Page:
(This is largely a note for myself.Â I had an epiphany while showering this morning and I don’t want to forget it!)
I haven’t touched it for a while but for a few years I’ve been working on historical research focused on entertainment and communications technologies in American college and university residence halls. As is often the case, I began this research as it was a topic of interest to me; I placed only superficial thought on practical applications and implications. In other words, I did it only because I liked it and it interested me. But that won’t convince others to care about this research, to listen to me discuss it, or allow me to publish it.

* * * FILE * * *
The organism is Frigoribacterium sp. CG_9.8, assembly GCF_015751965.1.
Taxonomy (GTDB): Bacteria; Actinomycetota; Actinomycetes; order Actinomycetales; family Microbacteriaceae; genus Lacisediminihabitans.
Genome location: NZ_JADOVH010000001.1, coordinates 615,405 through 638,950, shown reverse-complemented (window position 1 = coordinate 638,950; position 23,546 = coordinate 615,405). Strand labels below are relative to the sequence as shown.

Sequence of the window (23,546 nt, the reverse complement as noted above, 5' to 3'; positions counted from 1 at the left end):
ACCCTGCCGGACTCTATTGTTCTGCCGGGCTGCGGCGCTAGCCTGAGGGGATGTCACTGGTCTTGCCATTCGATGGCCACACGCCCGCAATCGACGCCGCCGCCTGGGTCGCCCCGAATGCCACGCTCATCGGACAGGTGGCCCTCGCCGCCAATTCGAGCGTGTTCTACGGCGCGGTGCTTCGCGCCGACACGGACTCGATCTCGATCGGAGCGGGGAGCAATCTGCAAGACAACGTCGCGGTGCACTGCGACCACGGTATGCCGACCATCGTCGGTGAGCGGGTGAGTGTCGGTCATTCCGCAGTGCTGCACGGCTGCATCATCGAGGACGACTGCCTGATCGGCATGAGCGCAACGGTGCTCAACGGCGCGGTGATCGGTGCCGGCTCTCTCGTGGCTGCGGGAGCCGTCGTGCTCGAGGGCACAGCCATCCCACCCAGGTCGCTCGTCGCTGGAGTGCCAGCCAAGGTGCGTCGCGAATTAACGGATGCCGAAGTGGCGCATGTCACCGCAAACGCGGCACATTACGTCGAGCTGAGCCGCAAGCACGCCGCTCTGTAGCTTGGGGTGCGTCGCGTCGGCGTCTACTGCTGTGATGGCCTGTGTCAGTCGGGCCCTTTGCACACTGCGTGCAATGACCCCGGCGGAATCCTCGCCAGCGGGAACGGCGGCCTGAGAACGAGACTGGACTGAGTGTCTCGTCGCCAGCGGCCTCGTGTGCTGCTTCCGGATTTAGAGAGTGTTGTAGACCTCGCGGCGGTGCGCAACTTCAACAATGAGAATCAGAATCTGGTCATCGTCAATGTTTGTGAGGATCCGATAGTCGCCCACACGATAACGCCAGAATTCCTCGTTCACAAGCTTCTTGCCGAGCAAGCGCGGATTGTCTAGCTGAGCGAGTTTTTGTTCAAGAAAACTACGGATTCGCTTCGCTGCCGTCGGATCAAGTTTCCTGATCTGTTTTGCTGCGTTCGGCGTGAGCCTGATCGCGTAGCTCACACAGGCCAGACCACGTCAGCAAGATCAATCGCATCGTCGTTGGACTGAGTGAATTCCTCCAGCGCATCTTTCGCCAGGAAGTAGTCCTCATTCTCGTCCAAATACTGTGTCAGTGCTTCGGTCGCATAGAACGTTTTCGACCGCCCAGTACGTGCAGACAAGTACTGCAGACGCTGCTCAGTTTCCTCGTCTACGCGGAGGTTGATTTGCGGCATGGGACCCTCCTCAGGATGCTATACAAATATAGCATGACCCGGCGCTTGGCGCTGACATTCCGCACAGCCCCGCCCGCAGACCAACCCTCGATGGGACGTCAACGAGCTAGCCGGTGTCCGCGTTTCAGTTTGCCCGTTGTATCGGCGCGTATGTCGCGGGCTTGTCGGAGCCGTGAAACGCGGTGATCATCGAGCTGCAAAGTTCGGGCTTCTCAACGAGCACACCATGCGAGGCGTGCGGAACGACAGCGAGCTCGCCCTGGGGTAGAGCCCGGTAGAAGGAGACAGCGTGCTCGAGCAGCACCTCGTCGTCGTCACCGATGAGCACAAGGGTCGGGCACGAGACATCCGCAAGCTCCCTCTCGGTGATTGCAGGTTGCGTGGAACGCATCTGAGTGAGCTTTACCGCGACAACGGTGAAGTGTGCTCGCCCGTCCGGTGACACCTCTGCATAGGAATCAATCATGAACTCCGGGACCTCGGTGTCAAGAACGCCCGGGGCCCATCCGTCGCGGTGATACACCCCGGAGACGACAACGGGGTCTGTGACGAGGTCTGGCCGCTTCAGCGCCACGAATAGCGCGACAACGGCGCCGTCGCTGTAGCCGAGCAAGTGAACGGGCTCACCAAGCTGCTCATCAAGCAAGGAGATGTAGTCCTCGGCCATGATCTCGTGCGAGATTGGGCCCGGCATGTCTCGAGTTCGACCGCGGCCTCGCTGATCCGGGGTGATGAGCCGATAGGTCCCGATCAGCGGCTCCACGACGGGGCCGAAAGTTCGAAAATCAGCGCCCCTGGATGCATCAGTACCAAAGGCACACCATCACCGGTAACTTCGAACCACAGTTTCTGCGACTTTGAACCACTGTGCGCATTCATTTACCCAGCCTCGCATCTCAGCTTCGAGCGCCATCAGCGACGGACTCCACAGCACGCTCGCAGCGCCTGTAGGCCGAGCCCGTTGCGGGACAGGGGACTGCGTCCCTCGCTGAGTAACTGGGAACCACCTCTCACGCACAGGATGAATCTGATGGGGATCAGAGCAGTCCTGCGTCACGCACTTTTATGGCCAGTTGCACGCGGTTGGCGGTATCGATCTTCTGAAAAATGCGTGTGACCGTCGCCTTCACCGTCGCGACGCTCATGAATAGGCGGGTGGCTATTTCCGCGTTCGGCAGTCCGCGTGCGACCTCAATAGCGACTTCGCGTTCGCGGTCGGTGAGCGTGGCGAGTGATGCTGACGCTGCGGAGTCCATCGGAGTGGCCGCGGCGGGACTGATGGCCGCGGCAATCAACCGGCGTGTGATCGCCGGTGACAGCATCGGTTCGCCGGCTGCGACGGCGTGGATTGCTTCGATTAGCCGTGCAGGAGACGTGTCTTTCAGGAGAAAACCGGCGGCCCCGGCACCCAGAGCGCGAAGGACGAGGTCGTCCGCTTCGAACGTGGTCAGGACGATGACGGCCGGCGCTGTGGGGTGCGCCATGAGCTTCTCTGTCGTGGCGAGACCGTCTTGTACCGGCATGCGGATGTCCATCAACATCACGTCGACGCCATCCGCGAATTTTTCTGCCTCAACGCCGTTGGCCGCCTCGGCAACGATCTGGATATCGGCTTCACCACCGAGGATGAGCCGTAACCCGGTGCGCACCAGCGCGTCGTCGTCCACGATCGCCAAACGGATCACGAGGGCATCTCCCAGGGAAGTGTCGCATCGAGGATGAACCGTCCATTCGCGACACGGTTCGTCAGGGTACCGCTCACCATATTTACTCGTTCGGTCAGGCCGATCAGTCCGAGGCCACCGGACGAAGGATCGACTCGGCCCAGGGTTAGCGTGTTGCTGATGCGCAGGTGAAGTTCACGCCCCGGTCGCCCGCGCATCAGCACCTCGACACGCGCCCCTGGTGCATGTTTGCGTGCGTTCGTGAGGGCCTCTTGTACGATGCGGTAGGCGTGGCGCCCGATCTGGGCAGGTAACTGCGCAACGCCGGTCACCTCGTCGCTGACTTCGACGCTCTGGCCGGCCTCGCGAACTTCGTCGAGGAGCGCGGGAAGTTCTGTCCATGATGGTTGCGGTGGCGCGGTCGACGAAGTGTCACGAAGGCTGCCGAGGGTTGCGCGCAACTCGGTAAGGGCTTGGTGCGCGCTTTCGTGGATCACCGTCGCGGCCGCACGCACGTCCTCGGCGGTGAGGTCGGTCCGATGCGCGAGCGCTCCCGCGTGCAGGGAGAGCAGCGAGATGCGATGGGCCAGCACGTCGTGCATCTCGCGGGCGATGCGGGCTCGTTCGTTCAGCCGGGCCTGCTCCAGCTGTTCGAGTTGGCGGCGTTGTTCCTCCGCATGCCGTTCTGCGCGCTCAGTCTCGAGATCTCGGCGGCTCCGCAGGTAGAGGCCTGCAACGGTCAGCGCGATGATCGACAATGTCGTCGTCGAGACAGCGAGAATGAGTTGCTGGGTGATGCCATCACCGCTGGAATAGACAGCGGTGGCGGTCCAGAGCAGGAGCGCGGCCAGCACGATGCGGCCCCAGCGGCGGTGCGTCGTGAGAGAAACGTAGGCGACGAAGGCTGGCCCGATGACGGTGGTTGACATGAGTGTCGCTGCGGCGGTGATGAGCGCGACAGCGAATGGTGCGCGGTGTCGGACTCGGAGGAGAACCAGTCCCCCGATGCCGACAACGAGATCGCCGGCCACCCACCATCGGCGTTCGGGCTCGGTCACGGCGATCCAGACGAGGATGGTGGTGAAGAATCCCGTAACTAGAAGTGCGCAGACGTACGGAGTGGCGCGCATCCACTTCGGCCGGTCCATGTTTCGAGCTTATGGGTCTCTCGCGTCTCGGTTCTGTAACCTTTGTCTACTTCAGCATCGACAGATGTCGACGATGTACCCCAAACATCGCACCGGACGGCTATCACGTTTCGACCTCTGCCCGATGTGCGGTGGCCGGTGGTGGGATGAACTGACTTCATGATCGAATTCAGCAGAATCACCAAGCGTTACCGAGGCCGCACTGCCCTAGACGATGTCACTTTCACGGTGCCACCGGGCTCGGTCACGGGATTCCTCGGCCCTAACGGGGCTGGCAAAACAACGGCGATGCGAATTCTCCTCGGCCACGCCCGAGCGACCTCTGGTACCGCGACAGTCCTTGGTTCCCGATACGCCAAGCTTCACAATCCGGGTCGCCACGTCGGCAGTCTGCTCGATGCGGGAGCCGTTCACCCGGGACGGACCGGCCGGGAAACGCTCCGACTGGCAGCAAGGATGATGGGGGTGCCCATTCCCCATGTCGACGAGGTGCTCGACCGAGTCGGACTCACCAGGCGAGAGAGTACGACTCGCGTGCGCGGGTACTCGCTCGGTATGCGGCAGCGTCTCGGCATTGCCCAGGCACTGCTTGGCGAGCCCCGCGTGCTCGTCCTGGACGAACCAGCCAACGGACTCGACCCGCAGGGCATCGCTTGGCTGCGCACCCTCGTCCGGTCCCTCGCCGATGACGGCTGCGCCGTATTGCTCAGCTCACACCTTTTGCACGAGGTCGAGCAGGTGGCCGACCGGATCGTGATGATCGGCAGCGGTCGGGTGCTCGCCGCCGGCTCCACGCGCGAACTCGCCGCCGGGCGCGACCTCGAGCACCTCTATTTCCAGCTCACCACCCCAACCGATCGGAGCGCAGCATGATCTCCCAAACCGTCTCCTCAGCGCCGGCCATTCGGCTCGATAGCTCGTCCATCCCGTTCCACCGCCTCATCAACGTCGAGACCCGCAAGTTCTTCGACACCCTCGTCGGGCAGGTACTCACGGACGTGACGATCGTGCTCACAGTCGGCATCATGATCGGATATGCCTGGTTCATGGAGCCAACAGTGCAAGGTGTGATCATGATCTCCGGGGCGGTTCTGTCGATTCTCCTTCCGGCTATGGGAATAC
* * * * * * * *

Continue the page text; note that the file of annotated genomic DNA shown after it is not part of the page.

This morning I finally found my hook. This will be the first time I’ve written it down so let’s see how it looks in print:
Understanding the history of entertainment and communications technologies in residence halls provides us with a means for understanding the tapestry of forces that have shaped not only residence halls but academia in the United States. These technologies provide rich examples of innovations motivated by economic competitiveness, cultural expectations, and academic experimentation.
Not only does this provide me with a much-needed organizational framework for this work but it also provides others with a motivation for understanding and supporting this historical research.